Petitions in apex court, HC challenge triple talaq law
A petition by Samastha Kerala Jamiathul, a religious organisation of Sunni Muslim scholars and clerics in Kerala, has claimed that Triple Talaq law is ”specific to a class of persons based on religious identity. It is causative of grave public mischief, which, if unchecked, may lead to polarization and disharmony in society.”Updated: Aug 03, 2019 03:23 IST
A petition challenging the constitutionality of the Muslim Women (Protection of Rights on Marriage) Act, 2019, which criminalises instant triple talaq and attracts a three-year jail term for the husband, was filed in the Supreme Court on Friday.
Filed by Samastha Kerala Jamiathul, a religious organisation of Sunni Muslim scholars and clerics in Kerala, the petition has claimed that Parliament has made a law ”specific to a class of persons based on religious identity. It is causative of grave public mischief, which, if unchecked, may lead to polarization and disharmony in society.”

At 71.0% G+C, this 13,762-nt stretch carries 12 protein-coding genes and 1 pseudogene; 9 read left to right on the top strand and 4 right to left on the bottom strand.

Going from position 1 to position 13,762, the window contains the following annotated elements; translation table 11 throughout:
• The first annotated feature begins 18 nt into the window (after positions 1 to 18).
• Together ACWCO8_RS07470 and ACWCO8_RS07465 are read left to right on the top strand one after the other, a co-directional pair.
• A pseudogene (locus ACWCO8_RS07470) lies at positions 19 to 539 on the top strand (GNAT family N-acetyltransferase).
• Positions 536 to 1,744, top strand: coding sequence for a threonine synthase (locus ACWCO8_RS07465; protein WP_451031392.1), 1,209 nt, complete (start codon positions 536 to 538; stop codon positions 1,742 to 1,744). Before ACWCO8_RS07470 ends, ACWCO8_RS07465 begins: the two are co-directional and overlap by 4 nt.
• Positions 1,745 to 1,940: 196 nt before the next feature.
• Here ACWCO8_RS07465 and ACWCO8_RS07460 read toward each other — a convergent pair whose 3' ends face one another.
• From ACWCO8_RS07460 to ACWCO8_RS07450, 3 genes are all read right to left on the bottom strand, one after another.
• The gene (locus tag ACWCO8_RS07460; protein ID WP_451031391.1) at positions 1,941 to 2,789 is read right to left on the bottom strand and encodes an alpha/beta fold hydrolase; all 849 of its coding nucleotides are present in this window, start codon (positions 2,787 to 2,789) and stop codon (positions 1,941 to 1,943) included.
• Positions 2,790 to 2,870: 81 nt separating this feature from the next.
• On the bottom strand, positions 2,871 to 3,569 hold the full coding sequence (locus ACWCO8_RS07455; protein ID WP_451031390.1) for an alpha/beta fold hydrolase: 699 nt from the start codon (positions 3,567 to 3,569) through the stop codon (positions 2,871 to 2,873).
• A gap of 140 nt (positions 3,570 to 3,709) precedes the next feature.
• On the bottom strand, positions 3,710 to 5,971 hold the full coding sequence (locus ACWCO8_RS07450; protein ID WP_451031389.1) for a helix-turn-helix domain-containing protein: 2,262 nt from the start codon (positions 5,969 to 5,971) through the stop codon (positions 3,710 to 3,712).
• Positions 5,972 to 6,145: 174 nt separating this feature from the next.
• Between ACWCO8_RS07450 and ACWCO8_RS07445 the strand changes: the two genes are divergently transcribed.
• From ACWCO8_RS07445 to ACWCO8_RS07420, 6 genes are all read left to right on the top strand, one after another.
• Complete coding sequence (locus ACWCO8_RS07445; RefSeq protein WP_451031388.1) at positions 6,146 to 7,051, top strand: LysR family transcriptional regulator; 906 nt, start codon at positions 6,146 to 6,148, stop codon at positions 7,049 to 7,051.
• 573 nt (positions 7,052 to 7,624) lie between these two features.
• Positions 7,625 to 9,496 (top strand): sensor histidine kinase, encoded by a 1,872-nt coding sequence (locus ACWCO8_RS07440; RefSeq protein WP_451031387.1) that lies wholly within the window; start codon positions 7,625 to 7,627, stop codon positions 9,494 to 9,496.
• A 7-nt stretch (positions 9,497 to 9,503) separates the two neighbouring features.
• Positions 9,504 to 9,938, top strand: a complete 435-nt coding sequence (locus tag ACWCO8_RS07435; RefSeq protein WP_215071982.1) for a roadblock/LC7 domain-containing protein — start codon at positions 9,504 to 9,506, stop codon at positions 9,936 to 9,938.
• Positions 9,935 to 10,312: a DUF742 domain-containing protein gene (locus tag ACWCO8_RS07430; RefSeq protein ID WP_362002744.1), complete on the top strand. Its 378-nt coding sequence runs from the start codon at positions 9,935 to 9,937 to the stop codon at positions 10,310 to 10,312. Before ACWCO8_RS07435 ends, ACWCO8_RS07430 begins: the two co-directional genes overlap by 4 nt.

The bill, informally called the triple talaq bill, was cleared by Parliament earlier this week. It received presidential assent on Wednesday, making it an enforceable law.
According to the petition, “The intent behind the Act is not abolition of triple talaq but punishment of Muslim husbands. Section 4 imposes a maximum sentence of 3 years imprisonment when a Muslim husband pronounces triple talaq. The offence is cognizable and non-bailable as per Section 7.”
It added, “If the motive was to protect a Muslim wife in an unhappy marriage, no reasonable person can believe that the means to ensure it is by putting an errant husband in jail for 3 years and create a non-bailable offence for merely saying “talaq talaq talaq.”
The petition argued that non-compliance to statutorily prescribed procedures for divorce in other religions was not a punishable offence. “There is no reasonableness or constitutional logic for making the procedural infirmity in effecting divorce a punishable offence for members of Muslim community alone.”
A petition was filed in the Delhi high court, too, by an advocate Shahid Ali, claiming the law was violative of the fundamental rights of Muslim husbands and would shut down all room for compromise between the couple. It alleged that the Centre’s intentions were “mala fide and ultra vires” of the Constitution.